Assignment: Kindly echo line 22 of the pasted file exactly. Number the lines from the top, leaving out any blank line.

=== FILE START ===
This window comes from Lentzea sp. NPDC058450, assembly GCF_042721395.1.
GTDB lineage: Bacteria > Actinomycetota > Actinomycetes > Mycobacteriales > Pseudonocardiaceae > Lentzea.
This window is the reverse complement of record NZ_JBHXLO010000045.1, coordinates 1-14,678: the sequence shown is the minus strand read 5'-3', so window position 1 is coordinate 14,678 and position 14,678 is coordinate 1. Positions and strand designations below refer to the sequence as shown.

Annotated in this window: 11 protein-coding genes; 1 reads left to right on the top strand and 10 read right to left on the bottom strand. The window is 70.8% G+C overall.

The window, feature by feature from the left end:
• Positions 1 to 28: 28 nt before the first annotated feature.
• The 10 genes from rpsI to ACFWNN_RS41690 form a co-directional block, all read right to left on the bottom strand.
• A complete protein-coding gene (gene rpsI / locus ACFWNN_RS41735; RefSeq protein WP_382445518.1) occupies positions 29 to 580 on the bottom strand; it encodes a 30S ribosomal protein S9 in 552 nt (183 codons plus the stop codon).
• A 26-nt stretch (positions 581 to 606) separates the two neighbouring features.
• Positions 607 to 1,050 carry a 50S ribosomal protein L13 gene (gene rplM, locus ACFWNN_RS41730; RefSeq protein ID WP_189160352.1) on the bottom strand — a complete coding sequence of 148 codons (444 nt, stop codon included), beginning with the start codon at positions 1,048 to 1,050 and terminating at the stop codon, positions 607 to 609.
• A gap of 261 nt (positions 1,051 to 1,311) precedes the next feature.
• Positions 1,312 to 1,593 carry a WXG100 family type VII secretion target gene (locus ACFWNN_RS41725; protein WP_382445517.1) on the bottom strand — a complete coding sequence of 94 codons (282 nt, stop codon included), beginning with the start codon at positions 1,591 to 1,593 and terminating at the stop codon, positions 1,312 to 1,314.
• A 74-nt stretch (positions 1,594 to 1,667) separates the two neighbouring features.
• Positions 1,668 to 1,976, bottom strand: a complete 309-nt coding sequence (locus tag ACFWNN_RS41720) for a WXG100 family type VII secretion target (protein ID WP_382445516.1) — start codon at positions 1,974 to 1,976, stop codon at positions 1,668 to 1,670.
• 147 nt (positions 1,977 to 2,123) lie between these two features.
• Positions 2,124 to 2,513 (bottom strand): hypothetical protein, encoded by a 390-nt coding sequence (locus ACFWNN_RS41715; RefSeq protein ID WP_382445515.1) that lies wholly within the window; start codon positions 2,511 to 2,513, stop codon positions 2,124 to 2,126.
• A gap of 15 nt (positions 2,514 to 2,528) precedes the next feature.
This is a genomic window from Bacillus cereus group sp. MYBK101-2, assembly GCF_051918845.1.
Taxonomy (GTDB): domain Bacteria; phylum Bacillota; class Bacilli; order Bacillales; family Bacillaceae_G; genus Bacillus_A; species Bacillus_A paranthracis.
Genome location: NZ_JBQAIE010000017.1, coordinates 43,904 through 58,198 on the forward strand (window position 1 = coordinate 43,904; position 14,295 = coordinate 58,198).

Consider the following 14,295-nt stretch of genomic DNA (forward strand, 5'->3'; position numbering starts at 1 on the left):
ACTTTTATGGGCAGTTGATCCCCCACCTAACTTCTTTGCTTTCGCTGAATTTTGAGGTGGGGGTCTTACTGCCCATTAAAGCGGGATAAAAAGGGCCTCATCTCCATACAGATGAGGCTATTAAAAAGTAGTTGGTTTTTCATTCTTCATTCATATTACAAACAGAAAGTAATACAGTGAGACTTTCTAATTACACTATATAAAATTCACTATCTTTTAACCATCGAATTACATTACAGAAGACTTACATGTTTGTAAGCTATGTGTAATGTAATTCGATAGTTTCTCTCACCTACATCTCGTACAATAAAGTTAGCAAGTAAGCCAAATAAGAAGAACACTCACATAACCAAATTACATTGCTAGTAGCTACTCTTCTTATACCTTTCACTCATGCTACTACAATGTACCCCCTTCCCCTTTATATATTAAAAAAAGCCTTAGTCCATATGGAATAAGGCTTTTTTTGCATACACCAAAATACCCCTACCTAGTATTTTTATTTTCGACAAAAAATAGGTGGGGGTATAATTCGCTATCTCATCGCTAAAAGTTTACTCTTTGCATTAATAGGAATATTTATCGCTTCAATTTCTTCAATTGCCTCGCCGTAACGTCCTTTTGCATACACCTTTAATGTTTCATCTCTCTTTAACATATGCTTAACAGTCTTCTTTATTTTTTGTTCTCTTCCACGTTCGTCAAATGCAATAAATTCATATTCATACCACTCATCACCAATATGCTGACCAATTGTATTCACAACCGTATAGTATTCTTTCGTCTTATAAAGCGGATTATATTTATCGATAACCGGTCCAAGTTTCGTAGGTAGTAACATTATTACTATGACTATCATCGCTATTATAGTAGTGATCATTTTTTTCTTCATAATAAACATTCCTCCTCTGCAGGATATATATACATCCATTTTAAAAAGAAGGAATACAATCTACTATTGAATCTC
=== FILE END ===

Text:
ACTTTTATGGGCAGTTGATCCCCCACCTAACTTCTTTGCTTTCGCTGAATTTTGAGGTGGGGGTCTTACTGCCCATTAAAGCGGGATAAAAAGGGCCTCATCTCCATACAGATGAGGCTATTAAAAAGTAGTTGGTTTTTCATTCTTCATTCATATTACAAACAGAAAGTAATACAGTGAGACTTTCTAATTACACTATATAAAATTCACTATCTTTTAACCATCGAATTACATTACAGAAGACTTACATGTTTGTAAGCTATGTGTAATGTAATTCGATAGTTTCTCTCACCTACATCTCGTACAATAAAGTTAGCAAGTAAGCCAAATAAGAAGAACACTCACATAACCAAATTACATTGCTAGTAGCTACTCTTCTTATACCTTTCACTCATGCTACTACAATGTACCCCCTTCCCCTTTATATATTAAAAAAAGCCTTAGTCCATATGGAATAAGGCTTTTTTTGCATACACCAAAATACCCCTACCTAGTATTTTTATTTTCGACAAAAAATAGGTGGGGGTATAATTCGCTATCTCATCGCTAAAAGTTTACTCTTTGCATTAATAGGAATATTTATCGCTTCAATTTCTTCAATTGCCTCGCCGTAACGTCCTTTTGCATACACCTTTAATGTTTCATCTCTCTTTAACATATGCTTAACAGTCTTCTTTATTTTTTGTTCTCTTCCACGTTCGTCAAATGCAATAAATTCATATTCATACCACTCATCACCAATATGCTGACCAATTGTATTCACAACCGTATAGTATTCTTTCGTCTTATAAAGCGGATTATATTTATCGATAACCGGTCCAAGTTTCGTAGGTAGTAACATTATTACTATGACTATCATCGCTATTATAGTAGTGATCATTTTTTTCTTCATAATAAACATTCCTCCTCTGCAGGATATATATACATCCATTTTAAAAAGAAGGAATACAATCTACTATTGAATCTC